Book Reviews

Book Review: Bethlehem by Karen Kelly

I received this book for free from NetGalley in exchange for an honest review. This does not affect my opinion of the book or the content of my review.

Book Review: Bethlehem by Karen KellyBethlehem by Karen Kelly
Published on July 9, 2019
Genres: Historical Fiction, Fiction
Links: Buy on Amazon | Goodreads
Pages: 304
Format: ARC

Source: NetGalley

With the writing chops of Ian McEwan and the story-craft of Lisa Wingate, Karen Kelly weaves a shattering debut about two intertwined families and the secrets that they buried during the gilded, glory days of Bethlehem, PA.

A young woman arrives at the grand ancestral home of her husband’s family, hoping to fortify her cracking marriage. But what she finds is not what she expected: tragedy haunts the hallways, whispering of heartache and a past she never knew existed.

Inspired by the true titans of the steel-boom era, Bethlehem is a story of temptation and regret, a story of secrets and the cost of keeping them, a story of forgiveness. It is the story of two complex women—thrown together in the name of family—who, in coming to understand each other, come finally to understand themselves.

Kelly’s debut novel makes a terrific splash in weaving together the tale of two complex women, both haunted by the tragedies of the past and the unrelenting nature of love in its most daunting form – uncontrollable.

Uprooting his family to the town of Bethlehem, PA and its lustrous history of the steel industry, Joanna discovers the faults in her marriage run deeper than she anticipated.

It is only under the cruel light of the endless blue skies she begins to see the dark truth of not only her own life but the thunderous echoes of the past. Often left to her own devices due to her husband’s busy work schedule, Joanna finds herself taken with the eccentric caretakers of the home.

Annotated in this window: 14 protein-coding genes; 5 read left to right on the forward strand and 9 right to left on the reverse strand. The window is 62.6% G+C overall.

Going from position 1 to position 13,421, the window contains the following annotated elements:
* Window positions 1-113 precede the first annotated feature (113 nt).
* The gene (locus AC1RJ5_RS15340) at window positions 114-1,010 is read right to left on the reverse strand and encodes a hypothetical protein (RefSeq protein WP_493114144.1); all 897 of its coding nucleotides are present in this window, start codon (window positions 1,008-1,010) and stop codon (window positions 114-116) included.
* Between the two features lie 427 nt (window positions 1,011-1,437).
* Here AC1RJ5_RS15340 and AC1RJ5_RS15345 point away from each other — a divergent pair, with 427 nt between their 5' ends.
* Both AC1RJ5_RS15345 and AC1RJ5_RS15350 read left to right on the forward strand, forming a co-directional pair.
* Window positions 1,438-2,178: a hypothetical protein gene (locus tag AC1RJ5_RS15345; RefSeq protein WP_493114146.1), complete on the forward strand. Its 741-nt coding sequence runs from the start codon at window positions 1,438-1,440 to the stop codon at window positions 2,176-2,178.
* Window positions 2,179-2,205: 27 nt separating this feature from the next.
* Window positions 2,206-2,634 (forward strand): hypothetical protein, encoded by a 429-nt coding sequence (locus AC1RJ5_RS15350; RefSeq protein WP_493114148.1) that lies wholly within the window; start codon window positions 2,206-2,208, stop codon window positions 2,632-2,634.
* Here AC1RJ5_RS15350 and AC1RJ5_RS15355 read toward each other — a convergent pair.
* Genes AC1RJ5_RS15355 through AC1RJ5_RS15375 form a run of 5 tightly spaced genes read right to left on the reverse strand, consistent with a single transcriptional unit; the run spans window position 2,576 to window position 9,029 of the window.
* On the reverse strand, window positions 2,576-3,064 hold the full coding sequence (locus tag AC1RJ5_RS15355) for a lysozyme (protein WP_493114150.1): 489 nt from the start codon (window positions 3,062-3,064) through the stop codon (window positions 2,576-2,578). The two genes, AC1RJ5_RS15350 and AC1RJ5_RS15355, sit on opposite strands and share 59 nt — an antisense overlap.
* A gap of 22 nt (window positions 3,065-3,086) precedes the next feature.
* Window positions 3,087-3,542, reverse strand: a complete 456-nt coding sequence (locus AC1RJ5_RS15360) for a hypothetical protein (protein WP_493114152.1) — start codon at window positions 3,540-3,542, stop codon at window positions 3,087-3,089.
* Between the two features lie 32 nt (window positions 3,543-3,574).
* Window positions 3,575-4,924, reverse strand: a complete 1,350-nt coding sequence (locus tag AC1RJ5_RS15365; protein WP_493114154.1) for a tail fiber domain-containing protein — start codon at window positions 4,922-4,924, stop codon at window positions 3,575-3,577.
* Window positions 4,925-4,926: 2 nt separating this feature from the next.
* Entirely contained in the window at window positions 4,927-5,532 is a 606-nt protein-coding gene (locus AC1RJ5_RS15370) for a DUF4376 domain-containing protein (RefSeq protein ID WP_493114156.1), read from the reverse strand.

She floated in Chap’s arms like a feather in a stream, with a strange, transcendental feeling of utter fulfillment, made more bewildering by the fact that she hadn’t realized it had been missing before.

Her new connections lead her to make a curious connection with her mother-in-law, a woman whose story mirrors Joanna’s in an almost uncanny way.

Bethlehem is a vibrant, soapy, and absorbing debut. It’s romantic without being sappy, mysterious without being dour, and realistic with its descriptive passages of aureate architecture and old-money opulence.

What makes Bethlehem such a startling novel and a departure from the tired and true romantic sentiments is its disavowal of a fated “to be.” There is a sadness to love, the idea that being enraptured by one may blind you to the truth.

Karen Kelly makes an exhilarating debut with this historical fiction novel. Stick with it. The beginning can be daunting due to its many character introductions and alternating usage of the timeline.

Rest assured you will be eased into the complicated family relationships between the Collier and Parrish families. The delicate intricacies of their family relationships form the underlying foundation of this story and beg the question of familial history – if one does not understand the past is it doomed to repeat?

Only when Susannah recognizes the imposter, does she impart a moral to the woman who became so inexplicably linked to her in the past and the present.

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About Karen Kelly

Karen Kelly has a BA in English from Vanderbilt University,
and lives in Edina, Minnesota.

Book Reviews

Book Review: The Last List of Miss Judith Kratt by Andrea Bobotis

I received this book for free from NetGalley in exchange for an honest review. This does not affect my opinion of the book or the content of my review.

Book Review: The Last List of Miss Judith Kratt by Andrea BobotisThe Last List of Miss Judith Kratt by Andrea Bobotis
Published on July 9, 2019
Genres: Historical Fiction, Fiction
Links: Buy on Amazon | Goodreads
Pages: 320
Format: ARC

Source: NetGalley